• Ching’s ‘Chamber Requiem’: Lambent, lachrymose

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    Rosalinda L. Orosa

    Rosalinda L. Orosa

    Chamber Requiem by the internationally celebrated composer Jeffrey Ching was appropriately lambent (the dictionary defines the word as “glowing with a soft radiance”) and lachrymose—although built around Mozart’s Requiem, which was left unfinished, when he died on December 5, 1791.

    “New, harmonic, timbral and contrapuntal details”—to borrow from the composer’s own words—render Ching’s composition innovative, creative, imaginative. Distinctly original!
    Chamber Requiem is not for the ordinary ear or for the typical music lover.

    Take the “Graduale” for instance, I quote: “Mozart provided no setting for the movement and therefore the Gregorian equivalent is used. It is superimposed on the wholly alien scale and melody of the ritual hymns once exclusively chanted in the Temple of Heaven in Beijing,” Ching’s work thus inevitably returning to its Asian or Chinese roots.

    Interpreters were the beautiful, eminent soprano Andion Fernandez (the composer’s wife), and German bass-baritone Lars Grünwoldt, accompanied by six virtuosi of the Modern Art Ensemble from Berlin, this consisting of violinist Theodore Flindell, Japanese pianist Yoriko Ikeya, cellist Matias De Oliveira Pinto, flutist Klaus Schopp, violist Jean-Claude Velin and clarinetist Unolf Wantig.

    As they rendered Ching’s work, which I describe as “music of the future” or “futuristic music,” they were also giving a preview of the performers’ future comportment, often playing offstage, before the front rows, or promenading up and down the auditorium.

    Again, I quote the composer on the Graduale, “The unequal intervals of 18th century Chinese court music are reproduced on extra string instruments re-strung and re-tuned in advance with the tune devices registering minute fractions of a semitone, intervals on which the wind players and singers alike must have a constantly shifting intonation.” Such a subtle, technical distinction could have been detected only by the most sensitive listeners.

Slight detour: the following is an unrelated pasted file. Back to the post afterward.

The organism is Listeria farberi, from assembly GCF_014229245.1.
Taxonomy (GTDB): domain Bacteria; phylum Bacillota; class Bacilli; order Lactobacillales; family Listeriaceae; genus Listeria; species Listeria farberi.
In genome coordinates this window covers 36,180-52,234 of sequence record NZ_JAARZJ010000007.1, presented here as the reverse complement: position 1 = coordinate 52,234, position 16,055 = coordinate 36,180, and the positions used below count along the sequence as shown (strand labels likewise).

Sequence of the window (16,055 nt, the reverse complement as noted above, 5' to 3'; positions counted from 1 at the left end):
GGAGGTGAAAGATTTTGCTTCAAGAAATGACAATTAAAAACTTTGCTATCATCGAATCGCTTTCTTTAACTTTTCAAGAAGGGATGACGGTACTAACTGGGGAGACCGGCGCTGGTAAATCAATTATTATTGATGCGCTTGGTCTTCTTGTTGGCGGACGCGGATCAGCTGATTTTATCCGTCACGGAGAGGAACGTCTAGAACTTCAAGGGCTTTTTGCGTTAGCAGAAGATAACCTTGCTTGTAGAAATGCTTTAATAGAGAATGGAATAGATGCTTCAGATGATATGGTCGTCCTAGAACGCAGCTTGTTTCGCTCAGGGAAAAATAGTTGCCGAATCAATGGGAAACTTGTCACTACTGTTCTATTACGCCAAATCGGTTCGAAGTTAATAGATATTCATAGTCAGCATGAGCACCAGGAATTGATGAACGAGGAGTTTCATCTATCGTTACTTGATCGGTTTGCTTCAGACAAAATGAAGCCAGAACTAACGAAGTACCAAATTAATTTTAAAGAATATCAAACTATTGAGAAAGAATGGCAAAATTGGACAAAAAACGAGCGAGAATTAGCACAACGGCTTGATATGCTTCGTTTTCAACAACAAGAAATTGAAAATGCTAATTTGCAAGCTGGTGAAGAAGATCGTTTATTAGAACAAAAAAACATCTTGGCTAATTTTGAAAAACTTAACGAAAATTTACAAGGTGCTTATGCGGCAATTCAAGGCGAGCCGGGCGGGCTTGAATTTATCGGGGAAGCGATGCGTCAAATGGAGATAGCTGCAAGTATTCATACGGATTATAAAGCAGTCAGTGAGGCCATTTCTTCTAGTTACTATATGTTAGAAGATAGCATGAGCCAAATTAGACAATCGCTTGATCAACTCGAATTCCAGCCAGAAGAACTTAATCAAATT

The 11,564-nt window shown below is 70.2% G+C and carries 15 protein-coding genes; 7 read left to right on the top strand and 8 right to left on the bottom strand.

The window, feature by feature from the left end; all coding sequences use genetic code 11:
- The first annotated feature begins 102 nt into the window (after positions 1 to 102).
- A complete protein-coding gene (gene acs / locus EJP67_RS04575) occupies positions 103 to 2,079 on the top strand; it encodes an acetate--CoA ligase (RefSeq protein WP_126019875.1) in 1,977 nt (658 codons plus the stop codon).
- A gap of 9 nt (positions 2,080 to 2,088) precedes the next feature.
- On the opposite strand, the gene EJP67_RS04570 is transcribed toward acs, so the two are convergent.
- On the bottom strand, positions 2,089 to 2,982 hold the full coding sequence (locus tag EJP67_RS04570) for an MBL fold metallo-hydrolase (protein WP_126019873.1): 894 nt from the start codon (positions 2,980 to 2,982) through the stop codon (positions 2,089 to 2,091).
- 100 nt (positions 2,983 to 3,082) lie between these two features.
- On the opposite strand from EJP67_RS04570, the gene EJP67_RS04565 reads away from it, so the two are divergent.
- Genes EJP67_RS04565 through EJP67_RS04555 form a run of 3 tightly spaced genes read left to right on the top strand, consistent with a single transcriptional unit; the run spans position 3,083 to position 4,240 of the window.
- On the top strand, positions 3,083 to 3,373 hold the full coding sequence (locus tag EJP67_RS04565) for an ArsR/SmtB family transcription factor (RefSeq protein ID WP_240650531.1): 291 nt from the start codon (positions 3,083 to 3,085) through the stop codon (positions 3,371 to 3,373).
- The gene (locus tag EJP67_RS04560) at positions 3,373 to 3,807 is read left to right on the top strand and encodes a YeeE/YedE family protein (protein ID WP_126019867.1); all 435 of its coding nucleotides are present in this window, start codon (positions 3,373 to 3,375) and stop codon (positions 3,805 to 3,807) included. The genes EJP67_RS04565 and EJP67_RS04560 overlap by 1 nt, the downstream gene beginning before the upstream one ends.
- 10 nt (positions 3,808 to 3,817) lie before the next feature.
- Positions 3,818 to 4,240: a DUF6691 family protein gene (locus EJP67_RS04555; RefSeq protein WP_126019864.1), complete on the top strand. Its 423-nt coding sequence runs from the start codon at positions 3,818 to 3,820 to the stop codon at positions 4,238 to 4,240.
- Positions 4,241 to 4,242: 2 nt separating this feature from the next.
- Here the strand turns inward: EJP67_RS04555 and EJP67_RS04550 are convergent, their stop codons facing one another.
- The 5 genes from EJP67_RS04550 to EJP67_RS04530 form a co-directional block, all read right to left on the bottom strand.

As Fernandez performed, her voice powerful, sonorous, resonant and expressive, she occasionally beat the air with a whip. Grünwoldt manifested passionate intensity, his guiro with its seriated surface, at times giving a rasping sound as he struck it, as intended by the composer. The pianist sometimes beat the piano with a tam-tam, with sounds taking the place of the percussions (drums in particular).

    Requiem Part II with its Sanctus-Osanna/Benedictus and Agnus Dei, non-lyrical as typical of Ching’s compositions, with its long, solemn passages, irregular rhythmic beats and arresting pauses, was deeply moving. Its predominantly grave ambiance was created by the violins wailing in lamentation, a long screeching sound from a wind instrument interspersing.

    In the finale, the players slowly closed the piano to symbolize the end of the wake as grieving mourners put the lid over a coffin in dignified, somber farewell to the deceased.

    A vastly deserved standing ovation ensued at the end of the concert which was in memory of Celia Fernandez, Andion’s late mother.

    Book launch
    Patch Salarzon sends me an invitation to the launching by Instituto Cervantes and Vibal Foundation of Jaime Gil de Biedma’s book Prosa y Poesia as transalted by Alice Sun-Cua, Jose Ma. Fons Guardiola and Wynston de la Peña. The event will be on April 23, 6:30 p.m. at the 25th floor of Ayala Tower I and Philippine Stock Exchange Plaza, Makati City.

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